6 September 2012
Workers hang a poster of Pope Benedict XVI 4 September in Jounieh as part of the preparation for the pope's 14 to 16 September visit to Lebanon. (photo: CNS/Jamal Saidi, Reuters)
Lebanon security forces on alert ahead of pope’s visit (AFP) Security forces have been placed on alert ahead of Pope Benedict XVI’s visit to Lebanon, riven by religious rivalries and shaken by the conflict in neighboring Syria, the visit’s coordinator said on Wednesday. “All Lebanese security organizations are on a state of alert poised to protect His Holiness the Pope,” who will travel to the eastern Mediterranean country 14 to 16 September, said Father Abdo Abou Kasm.
Archbishop fears for fate of Syrian Christians (ANSA) Christianity is at stake, especially in Syria, Archbishop Chrysostomos said Monday, warning that if extremists prevail in Syria, minorities and Christians will feel the repercussions.
Russian Orthodox leader says believers deserve protection (RT/Russia) Believers should be protected from “trolls” by law, both on the internet and in real life, the Russian Orthodox Church’s representative to the Council of Europe says. “Unfortunately we are often witnessing trolling in real life in the form of various performances, public actions and other activities aimed against religious communities. Such actions have repeatedly taken place in France, Italy, Spain, Norway, Russia, Ukraine and other countries,” Igumen Filipp Ryabykh said.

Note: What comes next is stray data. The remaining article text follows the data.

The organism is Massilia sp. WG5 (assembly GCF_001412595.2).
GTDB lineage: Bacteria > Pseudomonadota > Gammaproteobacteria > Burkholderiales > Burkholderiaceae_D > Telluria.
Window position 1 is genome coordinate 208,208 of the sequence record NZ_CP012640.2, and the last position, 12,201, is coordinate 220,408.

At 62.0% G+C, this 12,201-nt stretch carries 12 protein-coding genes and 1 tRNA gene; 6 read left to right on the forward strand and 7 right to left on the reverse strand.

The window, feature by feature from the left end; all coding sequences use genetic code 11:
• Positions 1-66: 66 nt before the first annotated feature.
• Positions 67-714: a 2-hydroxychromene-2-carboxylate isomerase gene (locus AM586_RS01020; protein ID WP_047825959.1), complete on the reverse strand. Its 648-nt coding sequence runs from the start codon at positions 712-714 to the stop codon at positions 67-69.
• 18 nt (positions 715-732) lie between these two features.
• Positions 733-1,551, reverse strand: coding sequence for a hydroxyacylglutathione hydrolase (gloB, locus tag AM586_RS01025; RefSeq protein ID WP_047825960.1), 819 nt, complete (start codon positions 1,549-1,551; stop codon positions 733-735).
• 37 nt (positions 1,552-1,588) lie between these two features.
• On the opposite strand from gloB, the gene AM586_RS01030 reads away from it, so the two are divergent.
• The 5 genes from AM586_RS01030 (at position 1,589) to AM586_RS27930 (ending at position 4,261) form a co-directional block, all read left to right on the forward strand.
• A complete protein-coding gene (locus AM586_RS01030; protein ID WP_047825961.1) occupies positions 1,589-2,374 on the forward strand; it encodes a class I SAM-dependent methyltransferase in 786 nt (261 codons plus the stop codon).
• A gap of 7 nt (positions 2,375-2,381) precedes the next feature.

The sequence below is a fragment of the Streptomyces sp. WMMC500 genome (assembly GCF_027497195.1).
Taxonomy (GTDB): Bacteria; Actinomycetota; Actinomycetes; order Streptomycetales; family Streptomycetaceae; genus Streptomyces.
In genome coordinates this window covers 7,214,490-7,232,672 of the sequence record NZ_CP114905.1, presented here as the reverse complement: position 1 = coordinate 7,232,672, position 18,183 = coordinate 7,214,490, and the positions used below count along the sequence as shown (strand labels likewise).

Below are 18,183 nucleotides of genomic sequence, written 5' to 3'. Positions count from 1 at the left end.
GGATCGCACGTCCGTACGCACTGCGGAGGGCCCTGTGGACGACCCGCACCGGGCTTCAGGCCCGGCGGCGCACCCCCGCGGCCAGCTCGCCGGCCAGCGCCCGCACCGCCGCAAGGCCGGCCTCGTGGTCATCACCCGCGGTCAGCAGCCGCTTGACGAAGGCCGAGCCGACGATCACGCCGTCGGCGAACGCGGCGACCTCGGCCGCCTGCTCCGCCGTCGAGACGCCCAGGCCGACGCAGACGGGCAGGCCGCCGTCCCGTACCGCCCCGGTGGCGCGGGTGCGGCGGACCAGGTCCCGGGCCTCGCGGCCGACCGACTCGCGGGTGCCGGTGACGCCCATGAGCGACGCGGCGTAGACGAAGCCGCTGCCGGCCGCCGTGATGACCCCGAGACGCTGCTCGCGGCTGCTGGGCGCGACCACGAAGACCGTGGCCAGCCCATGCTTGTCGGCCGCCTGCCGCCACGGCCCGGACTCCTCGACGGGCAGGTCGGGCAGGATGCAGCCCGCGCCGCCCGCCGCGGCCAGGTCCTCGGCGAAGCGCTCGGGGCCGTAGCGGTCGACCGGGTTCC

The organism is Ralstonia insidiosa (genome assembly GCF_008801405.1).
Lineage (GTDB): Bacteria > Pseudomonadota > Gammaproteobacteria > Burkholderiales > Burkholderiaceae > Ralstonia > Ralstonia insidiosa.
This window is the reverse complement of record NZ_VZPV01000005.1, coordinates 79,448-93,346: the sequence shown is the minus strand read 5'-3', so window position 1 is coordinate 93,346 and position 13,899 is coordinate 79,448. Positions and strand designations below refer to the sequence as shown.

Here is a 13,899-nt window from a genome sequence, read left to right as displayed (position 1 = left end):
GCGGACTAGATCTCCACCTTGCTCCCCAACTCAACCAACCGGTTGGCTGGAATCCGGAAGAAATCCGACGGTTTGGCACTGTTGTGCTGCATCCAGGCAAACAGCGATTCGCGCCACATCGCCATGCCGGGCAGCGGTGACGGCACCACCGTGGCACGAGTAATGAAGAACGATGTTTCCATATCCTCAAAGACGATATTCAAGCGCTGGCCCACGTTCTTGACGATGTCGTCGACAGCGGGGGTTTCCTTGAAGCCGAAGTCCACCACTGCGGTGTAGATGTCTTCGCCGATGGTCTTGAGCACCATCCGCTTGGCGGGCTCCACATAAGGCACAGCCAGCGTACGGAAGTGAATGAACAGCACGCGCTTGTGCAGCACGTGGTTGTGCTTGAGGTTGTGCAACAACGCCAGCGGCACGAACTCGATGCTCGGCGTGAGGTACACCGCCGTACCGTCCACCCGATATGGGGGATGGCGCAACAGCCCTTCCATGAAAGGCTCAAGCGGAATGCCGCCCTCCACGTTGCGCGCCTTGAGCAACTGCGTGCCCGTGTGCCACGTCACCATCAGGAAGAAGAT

Catholic Church in India warns against visit Tamil Nadu (Asian Tribune) The Catholic Church has issued a travel warning against those visiting Tamil Nadu in India stating it is obvious that Tamil Nadu is currently not a conducive place for Sri Lankans to visit. “All Catholics are hereby adviced to refrain from joining pilgrimages to Trichy for visiting of the Velankanni Shrine,” said the statement in the “Messenger,” an official organ of the Catholic Church. It said the authorities at the Shrine reveal that they are not in a position to guarantee the safety of devotees from Sri Lanka.
For Copts, marriage in church may mean marriage TO the church (Egypt Independent) When Rafek Farouk, cofounder of Copts 38, began to chant against the Coptic Church’s divorce laws inside the church’s headquarters, dogs were brought in to run him and others off the grounds. The Copts 38 activist group was named after a 1938 bylaw which legalized a papal declaration listing ten circumstances under which Copts may divorce. When he ascended to the papacy in 1971, the late Pope Shenouda reduced the permissible grounds to two, although this change was not ratified by the state for nearly four decades. Since then, Copts can only obtain the church’s permission for a divorce and a second marriage if their spouse commits adultery or converts to another Christian sect or a different religion altogether.
Tags: Syria India Lebanon Pope Benedict XVI Russian Orthodox Church